Seniman Coffee Studio, Ubud, Bali

Coffee shops are ubiquitous in Ubud, but for an exceptional java experience head over to Seniman Coffee Studio, tucked away on Jalan Sriwedari just off the main road. Seniman specializes in high-quality house-roasted coffee, prepped by knowledgeable baristas using funky devices like Taiwanese siphons. But the brilliant coffee is only part of the fun. Take a seat at the communal table in one of the comfy “bar rockers” (an ingenious design that outfits a standard plastic chair with a reclaimed teak wood base, transforming it into a gently swaying seat) and strike up a conversation with a fellow journeyer – never in short supply in Ubud.

AlthoughPineapple & Guava Jam, Kou Cuisine, Ubud, Bali Monkey Forrest Road and Jalan Dewi Sita have a fair share of shops peddling standard tourist tchotchkes, there are some unique locally-owned boutiques worth checking out. Yogis, hippies and bohemians will love the beautifully crafted gold and silver jewelry in designs inspired by nature and ancient symbols at Yin Jewelry for the Soul. Kou Cuisine specializes in handmade soaps, jams and sea salt. The soaps, made from a base of pure coconut oil, are infused with flowers and herbs like sweet orange, frangipani and vanilla bean. The 20g squares are wrapped like fancy candies and make great gifts. Toko Paras is a treasure trove of enticing bath and body potions in gorgeous glass vessels. Try the Organic Lulur body scrub – a fragrant blend of frangipani flowers, sandalwood, pandan leaves and turmeric – and the Organic Chocolate body scrub – a confection-like mix of honey, coconut cream, chocolate and cinnamon. Stop into Juice Ja Cafe for a fresh pressed juice (pineapple, turmeric and ginger is a favorite) and browse the section of local products like raw cashews and cacao beans, and cold pressed coconut oil infused with vanilla bean pods.

Karsa Kafe, Ubud, Bali 2014© Credit: Krystal M. Hauserman @MsTravelicious

Feeling refreshed, grab your walking shoes and head West (away from Ubud Palace on Jalan Raya Ubud) for a 15-minute walk to the Ibah hotel where you can access the Campuhan Ridge. This walk offers stunning views from atop the ridge, which is flanked by two sacred rivers, and winds around peaceful villages, organic farms and tiny art galleries. If you buy a painting or a piece of art here, you will likely make a friend for life. Continue to the top of the ridge to Karsa Kafe, a family-run outdoor eatery with sweeping rice field views that is the definition of “off-the-beaten” path. This is the kind of place adventuresome travelers dream of. Snag a seat under one of the stilted overwater pavilions and enjoy a freshly opened young coconut and Balinese dishes like nasi campur and charcoal roasted sate.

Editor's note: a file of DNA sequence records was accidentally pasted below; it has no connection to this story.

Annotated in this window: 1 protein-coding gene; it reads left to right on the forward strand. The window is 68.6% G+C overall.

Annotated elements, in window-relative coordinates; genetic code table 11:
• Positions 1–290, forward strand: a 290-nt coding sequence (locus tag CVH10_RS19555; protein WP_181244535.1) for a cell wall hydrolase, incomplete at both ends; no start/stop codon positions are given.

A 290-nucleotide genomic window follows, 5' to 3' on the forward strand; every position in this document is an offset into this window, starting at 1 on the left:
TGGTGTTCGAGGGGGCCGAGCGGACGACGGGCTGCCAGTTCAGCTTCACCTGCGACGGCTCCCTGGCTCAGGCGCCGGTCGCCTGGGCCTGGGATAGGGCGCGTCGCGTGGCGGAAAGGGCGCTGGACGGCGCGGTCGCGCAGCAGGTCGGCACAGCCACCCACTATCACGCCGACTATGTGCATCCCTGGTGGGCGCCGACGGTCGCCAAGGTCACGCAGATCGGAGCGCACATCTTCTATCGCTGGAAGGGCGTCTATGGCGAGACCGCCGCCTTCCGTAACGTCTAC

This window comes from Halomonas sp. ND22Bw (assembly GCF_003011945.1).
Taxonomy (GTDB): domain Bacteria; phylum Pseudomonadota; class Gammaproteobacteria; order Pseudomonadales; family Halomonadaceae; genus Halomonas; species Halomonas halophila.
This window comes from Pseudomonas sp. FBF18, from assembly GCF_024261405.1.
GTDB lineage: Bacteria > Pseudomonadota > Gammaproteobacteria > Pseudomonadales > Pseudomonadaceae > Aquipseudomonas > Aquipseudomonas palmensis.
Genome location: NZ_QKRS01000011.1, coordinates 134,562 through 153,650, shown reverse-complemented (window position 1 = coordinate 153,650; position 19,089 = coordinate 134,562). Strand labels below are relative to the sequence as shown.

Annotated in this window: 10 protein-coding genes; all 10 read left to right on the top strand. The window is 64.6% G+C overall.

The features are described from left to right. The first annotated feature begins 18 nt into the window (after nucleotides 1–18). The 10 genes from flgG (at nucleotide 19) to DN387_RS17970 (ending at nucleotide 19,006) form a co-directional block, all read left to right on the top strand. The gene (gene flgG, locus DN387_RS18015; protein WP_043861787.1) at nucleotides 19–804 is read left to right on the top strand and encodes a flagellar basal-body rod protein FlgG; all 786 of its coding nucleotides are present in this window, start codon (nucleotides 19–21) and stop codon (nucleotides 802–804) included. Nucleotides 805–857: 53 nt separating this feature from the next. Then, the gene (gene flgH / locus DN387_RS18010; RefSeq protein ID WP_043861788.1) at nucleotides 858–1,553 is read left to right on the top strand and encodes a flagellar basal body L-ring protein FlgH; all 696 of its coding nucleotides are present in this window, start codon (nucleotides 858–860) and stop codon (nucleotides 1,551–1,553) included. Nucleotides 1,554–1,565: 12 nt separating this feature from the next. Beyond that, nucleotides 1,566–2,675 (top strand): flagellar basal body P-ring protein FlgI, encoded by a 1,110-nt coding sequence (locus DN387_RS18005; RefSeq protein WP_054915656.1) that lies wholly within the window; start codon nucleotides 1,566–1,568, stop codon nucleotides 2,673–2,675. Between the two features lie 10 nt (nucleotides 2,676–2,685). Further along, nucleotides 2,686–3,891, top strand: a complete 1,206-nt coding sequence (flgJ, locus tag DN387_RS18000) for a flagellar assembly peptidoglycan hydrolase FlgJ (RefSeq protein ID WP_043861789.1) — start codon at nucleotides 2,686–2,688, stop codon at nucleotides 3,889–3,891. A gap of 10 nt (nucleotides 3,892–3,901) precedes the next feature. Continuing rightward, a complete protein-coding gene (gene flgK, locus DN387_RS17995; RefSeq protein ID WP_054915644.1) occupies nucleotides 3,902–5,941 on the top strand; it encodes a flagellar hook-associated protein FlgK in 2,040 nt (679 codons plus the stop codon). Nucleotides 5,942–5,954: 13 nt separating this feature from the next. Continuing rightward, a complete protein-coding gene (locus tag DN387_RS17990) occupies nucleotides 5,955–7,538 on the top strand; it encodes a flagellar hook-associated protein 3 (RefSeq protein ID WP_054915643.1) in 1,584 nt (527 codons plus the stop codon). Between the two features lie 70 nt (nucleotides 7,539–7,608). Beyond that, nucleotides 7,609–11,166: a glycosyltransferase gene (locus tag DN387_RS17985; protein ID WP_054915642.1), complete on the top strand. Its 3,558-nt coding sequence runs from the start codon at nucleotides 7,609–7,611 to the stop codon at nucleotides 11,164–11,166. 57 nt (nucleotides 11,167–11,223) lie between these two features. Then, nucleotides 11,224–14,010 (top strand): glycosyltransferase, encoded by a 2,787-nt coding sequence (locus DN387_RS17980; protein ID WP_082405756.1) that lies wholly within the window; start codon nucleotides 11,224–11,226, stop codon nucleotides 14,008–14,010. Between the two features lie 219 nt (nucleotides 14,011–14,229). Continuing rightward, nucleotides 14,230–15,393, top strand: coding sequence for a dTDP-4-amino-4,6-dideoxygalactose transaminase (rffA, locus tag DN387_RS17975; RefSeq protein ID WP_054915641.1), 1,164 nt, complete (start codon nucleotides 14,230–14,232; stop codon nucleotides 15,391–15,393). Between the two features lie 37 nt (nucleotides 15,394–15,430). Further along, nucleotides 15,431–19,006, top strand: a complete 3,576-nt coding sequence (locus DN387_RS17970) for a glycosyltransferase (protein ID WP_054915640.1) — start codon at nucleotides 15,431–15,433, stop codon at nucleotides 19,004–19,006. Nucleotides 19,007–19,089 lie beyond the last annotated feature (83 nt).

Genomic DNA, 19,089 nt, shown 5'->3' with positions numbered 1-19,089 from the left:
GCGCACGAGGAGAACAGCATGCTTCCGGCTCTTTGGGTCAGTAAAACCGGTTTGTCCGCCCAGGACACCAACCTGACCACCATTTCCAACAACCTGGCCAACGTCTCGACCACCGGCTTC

Karsa Spa, Ubud, Bali 2014© Credit: Krystal M. Hauserman @MsTravelicious

After lunch, indulge in a luxurious spa service at nearby Karsa Spa, one of the best spa experiences in Ubud. The gifted therapists are highly professional, and the outdoor treatment rooms are spectacular. Try the “Spicy Balinese Boreh,” which includes a massage with fragrant Ayurvedic oils; a piquant body scrub of cloves, ginger, nutmeg, cinnamon and coriander; a hydrating mask of fresh tamarind and Borneo honey; and a warm spice bath. Don’t be surprised if you find yourself booking your next appointment before you leave.

Bali Buda, Ubud, Bali While there is no shortage of healthy dinner options in Ubud, Bali Buda is credited with spearheading the organic food movement in Bali. A member of Slow Food International, and supporter of sustainability and Fair Trade practices, Bali Buda serves uber-healthy farm-fresh fare in a treehouse-like hideout. A gado-gado salad of steamed organic veggies and spicy peanut sauce, fresh lemon ginger soda, and homemade coconut ice cream is the ideal end to a day exploring Ubud. Om shanti shanti shanti.

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Top 5 Food and Wine Experiences in Florence, Italy

Pizza Margherita, Pizzeria Caffé Italiano, Florence, Italy 2013© Credit: Krystal M. Hauserman @MsTravelicious

Pizza Margherita, Pizzeria Caffé Italiano, Florence, Italy 2013© Credit: Krystal M. Hauserman @MsTravelicious

A fashion capital, UNESCO World Heritage Site and one of the most beautiful cities in the world, Florence offers an abundance of history, culture, art and architecture. But for the hungry traveler, discovering the family-run trattorias and wine shops that dot the city’s twisting sidestreets is an equally alluring draw.

One of the first things that springs to the food-obsessed explorer’s mind when visiting Italy is where to find the best pizza. Purists on the hunt for the perfect pizza Marghertia will be in paradise at Pizzeria del Caffé Italiano. There you will find the quintessential bubbly, fire-tinged crust topped with melted mozzarella, tangy tomato sauce, fresh basil, a swirl of extra virgin olive oil and crunchy sea salt. Mangia bene!